|Region:||Mexico and Central America|
|Measurement method(s):||InSAR, GPS - continuous|
|Duration of observation:||2007-2010 (ALOS InSAR), 2014 (COSMO-SkyMed InSAR), 2014 (GPS)|
|Inferred cause of deformation:||Magmatic|
|Characteristics of deformation:|
7 cm uplift were observed in ALOS inSAR at San Miguel between March and October 2007, followed by 6 cm of deflation from October 2007 to January 2008 (Schiek et al., 2008). However, Pritchard et al. (2010) concluded the data regarding ground deformation was inconclusive, and Ebmeier et al. (2013) did not observe any deformation at San Miguel (detection threshold 2.4 cm/year) in ALOS data from 2007 to 2010.
Eruptive activity in December 2013 – January 2014 was accompanied by 25 mm of uplift from February to August 2014, observed in both COSMO-SkyMed InSAR and GPS measurements (Bignami et al., 2015).
|Reference:||Schiek, C. G., J. M. Hurtado, A. A. Velasco, S. M. Buckley, and D. Escobar (2008), Determining volcanic deformation at San Miguel volcano, El Salvador by integrating radar interferometry and seismic analyses, Eos Trans. AGU, 89(53), Fall Meet. Suppl., Abstract U51A-0018.|
|Reference:||Fournier, T. J., M. E. Pritchard, and S. N. Riddick (2010), Duration, magnitude, and frequency of subaerial volcano deformation events: New results from Latin America using InSAR and a global synthesis, Geochem. Geophys. Geosyst., 11, 1003, doi:10.1029/2009GC002558.|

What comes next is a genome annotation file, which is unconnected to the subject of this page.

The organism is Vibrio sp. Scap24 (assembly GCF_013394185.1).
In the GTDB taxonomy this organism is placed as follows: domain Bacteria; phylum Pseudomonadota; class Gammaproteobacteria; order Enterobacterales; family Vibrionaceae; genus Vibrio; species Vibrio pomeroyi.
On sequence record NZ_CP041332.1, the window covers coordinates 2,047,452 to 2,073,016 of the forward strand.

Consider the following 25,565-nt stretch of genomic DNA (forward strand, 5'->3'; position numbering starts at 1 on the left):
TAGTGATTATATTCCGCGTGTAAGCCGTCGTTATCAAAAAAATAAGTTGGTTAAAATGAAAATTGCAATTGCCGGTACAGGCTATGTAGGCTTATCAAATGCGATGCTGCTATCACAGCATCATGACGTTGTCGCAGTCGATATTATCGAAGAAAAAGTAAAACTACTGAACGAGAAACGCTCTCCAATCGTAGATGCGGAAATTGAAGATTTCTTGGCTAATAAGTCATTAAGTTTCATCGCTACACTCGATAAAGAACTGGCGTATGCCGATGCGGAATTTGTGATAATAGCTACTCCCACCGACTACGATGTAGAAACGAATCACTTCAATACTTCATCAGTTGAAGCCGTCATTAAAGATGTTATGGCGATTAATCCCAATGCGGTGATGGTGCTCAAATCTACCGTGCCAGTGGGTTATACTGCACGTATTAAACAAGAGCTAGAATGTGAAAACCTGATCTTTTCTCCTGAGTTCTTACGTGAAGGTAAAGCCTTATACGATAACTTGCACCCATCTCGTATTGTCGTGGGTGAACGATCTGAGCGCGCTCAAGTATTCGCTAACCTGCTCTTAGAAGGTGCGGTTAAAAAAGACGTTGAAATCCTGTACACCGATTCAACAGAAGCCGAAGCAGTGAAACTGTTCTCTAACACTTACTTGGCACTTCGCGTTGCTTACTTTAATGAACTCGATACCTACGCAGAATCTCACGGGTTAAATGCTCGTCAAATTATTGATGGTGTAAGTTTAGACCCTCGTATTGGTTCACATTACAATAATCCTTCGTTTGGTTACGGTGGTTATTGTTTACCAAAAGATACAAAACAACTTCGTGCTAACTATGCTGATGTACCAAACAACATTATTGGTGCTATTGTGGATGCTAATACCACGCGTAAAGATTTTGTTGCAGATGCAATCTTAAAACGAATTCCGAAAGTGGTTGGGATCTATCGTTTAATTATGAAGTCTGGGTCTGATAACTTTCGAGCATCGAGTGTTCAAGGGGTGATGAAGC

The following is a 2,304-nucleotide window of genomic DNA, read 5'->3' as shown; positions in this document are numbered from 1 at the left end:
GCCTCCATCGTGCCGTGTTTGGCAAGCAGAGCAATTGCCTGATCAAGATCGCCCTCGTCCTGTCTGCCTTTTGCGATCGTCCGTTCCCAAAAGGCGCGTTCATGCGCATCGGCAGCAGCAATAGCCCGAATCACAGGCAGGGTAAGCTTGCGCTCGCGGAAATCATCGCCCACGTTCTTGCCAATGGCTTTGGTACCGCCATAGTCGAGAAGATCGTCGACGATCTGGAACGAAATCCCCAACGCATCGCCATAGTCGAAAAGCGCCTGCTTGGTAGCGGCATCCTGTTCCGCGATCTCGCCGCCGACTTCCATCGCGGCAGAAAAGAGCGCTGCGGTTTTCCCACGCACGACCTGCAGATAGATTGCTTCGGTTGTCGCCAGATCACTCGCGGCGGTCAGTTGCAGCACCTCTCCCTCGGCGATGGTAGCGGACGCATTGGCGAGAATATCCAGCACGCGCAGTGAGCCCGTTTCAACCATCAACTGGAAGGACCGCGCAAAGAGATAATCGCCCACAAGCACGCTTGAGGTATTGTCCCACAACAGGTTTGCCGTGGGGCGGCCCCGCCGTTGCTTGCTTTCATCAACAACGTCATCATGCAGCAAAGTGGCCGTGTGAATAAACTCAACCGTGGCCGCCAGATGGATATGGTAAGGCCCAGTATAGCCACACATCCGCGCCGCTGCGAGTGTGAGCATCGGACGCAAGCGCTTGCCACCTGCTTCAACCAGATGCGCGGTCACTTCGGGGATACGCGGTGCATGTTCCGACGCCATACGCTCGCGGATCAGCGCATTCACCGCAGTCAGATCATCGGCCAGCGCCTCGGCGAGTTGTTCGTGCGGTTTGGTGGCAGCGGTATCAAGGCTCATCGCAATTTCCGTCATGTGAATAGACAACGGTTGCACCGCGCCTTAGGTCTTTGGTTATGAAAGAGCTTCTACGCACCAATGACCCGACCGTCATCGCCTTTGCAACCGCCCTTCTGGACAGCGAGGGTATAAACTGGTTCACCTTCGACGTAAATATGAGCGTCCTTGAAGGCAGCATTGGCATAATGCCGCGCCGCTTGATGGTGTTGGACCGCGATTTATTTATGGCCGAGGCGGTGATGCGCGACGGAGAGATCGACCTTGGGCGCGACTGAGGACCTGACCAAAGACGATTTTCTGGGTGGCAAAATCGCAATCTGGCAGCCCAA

|Reference:||Ebmeier, S. K., J. Biggs, T. A. Mather, and F. Amelung (2013), On the lack of InSAR observations of magmatic deformation at Central American volcanoes, J. Geophys. Res. Solid Earth, 118, 2571–2585, doi:10.1002/jgrb.50195.|
|Reference:||Bignami, C., C. Tolomei, A. Lugari, A. Bonforte, V. Siniscalchi, S. Borgstrom, F. Guglielmino, G. Puglisi, and S. Stramondo (2015), Inferring surface displacement of the San Miguel (aka Chaparrastique, El Salvador) during the 2014 volcanic crises, ESA FRINGE workshop, At ESA ESRIN, Frascati, Italy, March. doi: 10.13140/RG.2.1.1524.8809|
View of San Miguel from the southwest. Photo: Lee Siebert, 1999 (Smithsonian Institution).